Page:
A Culinary Game Changer
Renowned chef José Andrés applies his love of cooking to the cause of eradicating world hunger.
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The Responsibility Project
In 2010, I went to South Africa during the World Cup as a journalism mentor for a youth activist and human rights conference. Every day, I got to work and learn from amazing activists from over 30 countries who were determined to reduce sexual violence in their communities and protect women’s rights. On the last night of my trip, crammed into a bar with my colleagues and enjoying the celebratory energy of the World Cup, I met a Spanish man named Diego from Washington, D.C. I told him that for a brief stint I had lived in the U.S. capital and my favorite restaurant was the Mediterranean tapas spot Zaytinya. “Then you must meet my great friend José, because he’s the owner and the chef,” Diego said.
Within a few seconds, I met José, whose passion for soccer and food was made known just as quickly as our introduction. I left that bar knowing three things about chef José Andrés: he was clearly a fan of his beloved Spanish soccer team, he was determined to end world hunger through his humanitarian organization The World Central Kitchen, and his first destination in alleviating hunger and food insecurity was Haiti.
For three years, I followed the World Central Kitchen’s projects and the proof was there; by using innovation and smarts, this chef and activist was behind sustainable projects that included building life-changing culinary educations and smart kitchens, cooking on clean cookstoves, creating jobs, and fortifying local businesses in Haiti, the Dominican Republic and Zambia.
What I found unforgettable about José from our initial meeting and through learning about his work with WCK is that this is a man who genuinely believes that we are all part of a global community responsible for improving one another’s lives. He actively walks the walk of being a difference-maker, and his motto of “Why feed a few when we can feed many?” is a question that his humanitarian organization answers each day on a local and international scale. With around 870 million hungry people globally, 1.5 million people dying from hunger each year, and around 20,874 people dying every day from hunger related causes, this is the worst hunger crisis being faced in the past 50 years due to recent recessions and natural disasters. And it is one that the James Beard Award-winning chef with 10 major restaurants and his company the Think Food Group is adamant that we can change for the better. Just three years after his first trip to Haiti and gearing up for the WCK’s most recent project, the Elie Du Bois Culinary School, I had the chance to reconnect with José about the WCK and it’s latest and future endeavors. In 2013, I feel exactly the same away I did on that late South African night: José Andrés isn’t just a chef; he’s a culinary warrior for social good.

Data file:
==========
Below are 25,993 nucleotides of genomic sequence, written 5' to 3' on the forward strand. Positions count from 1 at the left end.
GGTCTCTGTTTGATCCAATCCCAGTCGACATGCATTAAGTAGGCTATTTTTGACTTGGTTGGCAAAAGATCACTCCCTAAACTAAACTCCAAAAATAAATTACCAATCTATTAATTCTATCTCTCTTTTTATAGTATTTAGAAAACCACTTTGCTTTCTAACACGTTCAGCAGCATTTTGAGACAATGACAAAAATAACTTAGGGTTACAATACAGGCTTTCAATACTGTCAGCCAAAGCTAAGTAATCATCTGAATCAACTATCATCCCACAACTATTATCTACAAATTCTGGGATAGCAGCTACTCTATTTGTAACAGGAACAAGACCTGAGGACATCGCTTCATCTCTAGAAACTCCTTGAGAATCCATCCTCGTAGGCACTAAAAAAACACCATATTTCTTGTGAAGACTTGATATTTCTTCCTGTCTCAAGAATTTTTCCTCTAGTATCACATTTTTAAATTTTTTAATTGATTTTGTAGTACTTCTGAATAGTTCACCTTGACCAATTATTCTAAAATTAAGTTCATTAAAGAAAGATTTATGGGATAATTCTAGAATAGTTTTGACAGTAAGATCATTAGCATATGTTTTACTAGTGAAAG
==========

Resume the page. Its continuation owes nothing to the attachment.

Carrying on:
The World Central Kitchen is now embarking on the Elie Du Bois culinary school in Haiti that will empower women and lead to hospitality jobs. As you're now designing the curriculum, what goes into putting that together?
World Central Kitchen is focused on smart solutions, so the culinary school for girls must embrace a curriculum that is smart. Clearly, we are empowering young girls, which is important to the family core and self esteem of women, but at the same time, we need to be sure that these students are ready for jobs. The curriculum will combine traditional culinary skills, kitchen hygiene, food safety, life skills, professionalism and strong prep skills that are needed for immediate employment. Let’s not forget that we will incorporate a café that will allow the school to earn revenue while giving the girls ‘front-of-house’ skills for service jobs.
It's been three years since you first went to Haiti and created WCK. What has been the biggest takeaway you have gotten from this experience?
The most important piece to remember is that people want to be empowered. People that are suffering in any country, they do not just want a handout. They want respect and they want an opportunity to better their lives - through education and hard work. World Central Kitchen is a network of chefs that are ready to do “service” around the world. And through training and smart investment, we are going to provide these opportunities and ultimately empower communities and strengthen economies.
What do you wish people knew about hunger and the fight to eradicate hunger?
Hunger is not just about food. It is about infrastructure, agriculture, education and uplifting communities so that they do not get caught in the cycle of poverty.
Where do you see WCK five years from now?
Five years from now, World Central Kitchen will be recognized as a leader in the international development world and will be focusing on smart kitchens, clean cooking, training and support of the overall food chain. WCK will be in more than 10 countries, and investors and followers will see how we have changed lives, communities and countries.
For more on the World Central Kitchen and the Elie Duboise Culinary School, go to http://new.worldcentralkitchen.org/donate. World Central Kitchen is providing a life changing education to young women in Haiti at the Elie du Bois Culinary School For Girls. By contributing the crucial tools these women need to be successful, you can actively help them increase their earning power by 500 percent and lift their families out of poverty.
Sara Mohazzebi is a journalist and content strategist covering arts, culture, innovation, and social change. Her work has been published in a variety of popular outlets including Esquire, Teen Vogue, and Emirates Woman magazine.